His grades don’t reflect his knowledge. Being downgraded to pre-algebra won't address his problem taking tests, or help him get better grades. Instead, he needs effective help to overcome those challenges.

Maybe an alternative school or different teacher would be able to teach math in a way your son could excel at.

You’ve done a great job providing supports for your son. Kudos to you! Best of luck!

Posted by upsideoutlook32


A Reader Answers

Our 12-year-old granddaughter is fortunate to be in a school district that is responsive to collaborative input from her parents. Early on, we agreed that accommodations must be task-based and actionable. We used the SMART system to develop her 504 Plan so that both our granddaughter and her teachers know what’s expected.

S: Specific

M: Measurable

A: Attainable

R: Relevant

T: Timely

Examples include: “M will meet with counselor once a week to check in and receive support for frustration”; “Class teacher will check that M. has a checklist on her desk to make sure she brings all necessary items home for completion of homework,” etc.

In every case, parents should make sure that accommodations fit their child’s needs, and regularly monitor that the accommodations are being provided. If they aren't, you need to meet with the accommodations team and principal to enforce and/or revise them.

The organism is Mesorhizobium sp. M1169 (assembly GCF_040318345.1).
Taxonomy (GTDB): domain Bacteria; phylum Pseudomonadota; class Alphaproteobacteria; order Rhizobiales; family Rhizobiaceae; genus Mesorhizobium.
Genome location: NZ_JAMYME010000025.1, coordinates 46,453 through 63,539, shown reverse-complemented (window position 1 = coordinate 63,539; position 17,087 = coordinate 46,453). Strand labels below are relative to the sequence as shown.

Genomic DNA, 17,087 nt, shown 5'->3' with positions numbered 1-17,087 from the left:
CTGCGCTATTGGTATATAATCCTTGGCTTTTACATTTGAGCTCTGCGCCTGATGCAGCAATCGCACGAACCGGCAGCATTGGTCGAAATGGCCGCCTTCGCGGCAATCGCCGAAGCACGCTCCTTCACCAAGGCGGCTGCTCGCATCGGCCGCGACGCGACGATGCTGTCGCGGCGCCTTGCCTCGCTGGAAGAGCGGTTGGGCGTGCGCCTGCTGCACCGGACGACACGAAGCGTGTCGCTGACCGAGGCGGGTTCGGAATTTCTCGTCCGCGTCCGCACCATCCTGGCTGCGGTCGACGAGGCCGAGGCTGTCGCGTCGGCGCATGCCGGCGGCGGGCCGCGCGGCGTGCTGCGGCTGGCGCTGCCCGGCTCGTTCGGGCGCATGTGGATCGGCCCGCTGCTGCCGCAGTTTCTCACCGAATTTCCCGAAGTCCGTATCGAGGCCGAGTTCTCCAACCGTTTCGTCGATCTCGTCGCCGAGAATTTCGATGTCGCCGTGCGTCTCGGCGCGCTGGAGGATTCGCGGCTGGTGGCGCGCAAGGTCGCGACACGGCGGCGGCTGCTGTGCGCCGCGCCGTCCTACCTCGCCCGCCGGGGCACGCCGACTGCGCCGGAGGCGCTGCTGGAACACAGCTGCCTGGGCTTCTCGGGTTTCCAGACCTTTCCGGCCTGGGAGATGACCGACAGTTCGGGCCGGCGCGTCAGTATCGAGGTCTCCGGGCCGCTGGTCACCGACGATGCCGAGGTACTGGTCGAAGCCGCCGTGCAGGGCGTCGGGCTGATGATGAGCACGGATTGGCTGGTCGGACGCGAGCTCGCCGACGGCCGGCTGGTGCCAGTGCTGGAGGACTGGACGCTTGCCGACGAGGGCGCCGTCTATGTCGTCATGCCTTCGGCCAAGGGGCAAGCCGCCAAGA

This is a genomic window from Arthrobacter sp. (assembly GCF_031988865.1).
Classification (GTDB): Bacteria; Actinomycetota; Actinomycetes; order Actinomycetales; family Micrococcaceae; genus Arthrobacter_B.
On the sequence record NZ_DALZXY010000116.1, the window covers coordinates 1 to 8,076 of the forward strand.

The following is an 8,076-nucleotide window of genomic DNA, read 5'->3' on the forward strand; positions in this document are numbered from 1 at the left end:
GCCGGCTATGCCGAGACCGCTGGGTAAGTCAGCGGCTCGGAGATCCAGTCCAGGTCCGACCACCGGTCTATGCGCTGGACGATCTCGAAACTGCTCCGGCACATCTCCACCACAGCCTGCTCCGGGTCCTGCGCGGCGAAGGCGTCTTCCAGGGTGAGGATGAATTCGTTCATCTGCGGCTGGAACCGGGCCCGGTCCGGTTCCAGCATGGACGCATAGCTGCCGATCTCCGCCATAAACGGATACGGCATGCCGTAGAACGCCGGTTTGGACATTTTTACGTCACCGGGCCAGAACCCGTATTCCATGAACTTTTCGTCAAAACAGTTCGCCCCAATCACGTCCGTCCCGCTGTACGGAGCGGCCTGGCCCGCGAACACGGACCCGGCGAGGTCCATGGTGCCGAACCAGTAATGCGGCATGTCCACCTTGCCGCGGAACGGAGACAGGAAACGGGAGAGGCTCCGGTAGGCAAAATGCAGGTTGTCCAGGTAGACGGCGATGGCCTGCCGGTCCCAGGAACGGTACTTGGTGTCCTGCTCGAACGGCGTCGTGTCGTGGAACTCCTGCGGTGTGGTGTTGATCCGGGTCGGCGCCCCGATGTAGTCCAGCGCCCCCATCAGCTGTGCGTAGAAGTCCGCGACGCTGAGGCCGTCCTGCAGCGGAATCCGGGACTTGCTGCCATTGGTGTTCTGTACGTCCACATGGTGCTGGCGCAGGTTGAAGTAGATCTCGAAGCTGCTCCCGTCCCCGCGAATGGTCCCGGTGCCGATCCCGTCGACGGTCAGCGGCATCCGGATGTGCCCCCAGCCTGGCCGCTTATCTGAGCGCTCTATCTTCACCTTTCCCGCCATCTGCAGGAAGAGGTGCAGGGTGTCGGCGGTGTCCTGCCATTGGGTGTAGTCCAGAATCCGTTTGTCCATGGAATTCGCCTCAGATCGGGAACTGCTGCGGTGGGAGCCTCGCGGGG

Posted by Big Red


A Reader Answers

If your son has an IEP in place, I would find out who you need to talk to, to enforce it.

There is plenty of research to show that holding a child back doesn’t help. Simply doing the same thing over again is not the solution. In addition to this kids know that they have been held back and they feel like a failure from then on.

Google the research on this and present it to the school. Here is one link for you: Grade Retention: A Failed Educational Strategy.

Trust your instincts and go in to fight for him. This won’t be the last time you will have to do this during his schooling.

Posted by AussieMum


A Reader Answers

You may also consider calling your locally based office of Civil Rights to ask for advice.

Consider contacting higher-up administrators in your school district to suggest training for school staff because they obviously don’t get the many implications of ADHD.

School staff attitudes are one of the single most difficult hurdles for parents to overcome. Sometimes they are just stubborn and won't change. You may want to consider a special school or an out-of-district transfer if this keeps up. The emotional cost to your son is just not worth it to stay.

Posted by spedexaminer


This question was originally asked on the ADDConnect forums. Read the original discussion here.

 
 
Copyright © 1998 - 2016 New Hope Media LLC. All rights reserved. Your use of this site is governed by our Terms of Service and Privacy Policy.
ADDitude does not provide medical advice, diagnosis, or treatment. The material on this web site is provided for educational purposes only. See additional information.
New Hope Media, 108 West 39th Street, Suite 805, New York, NY 10018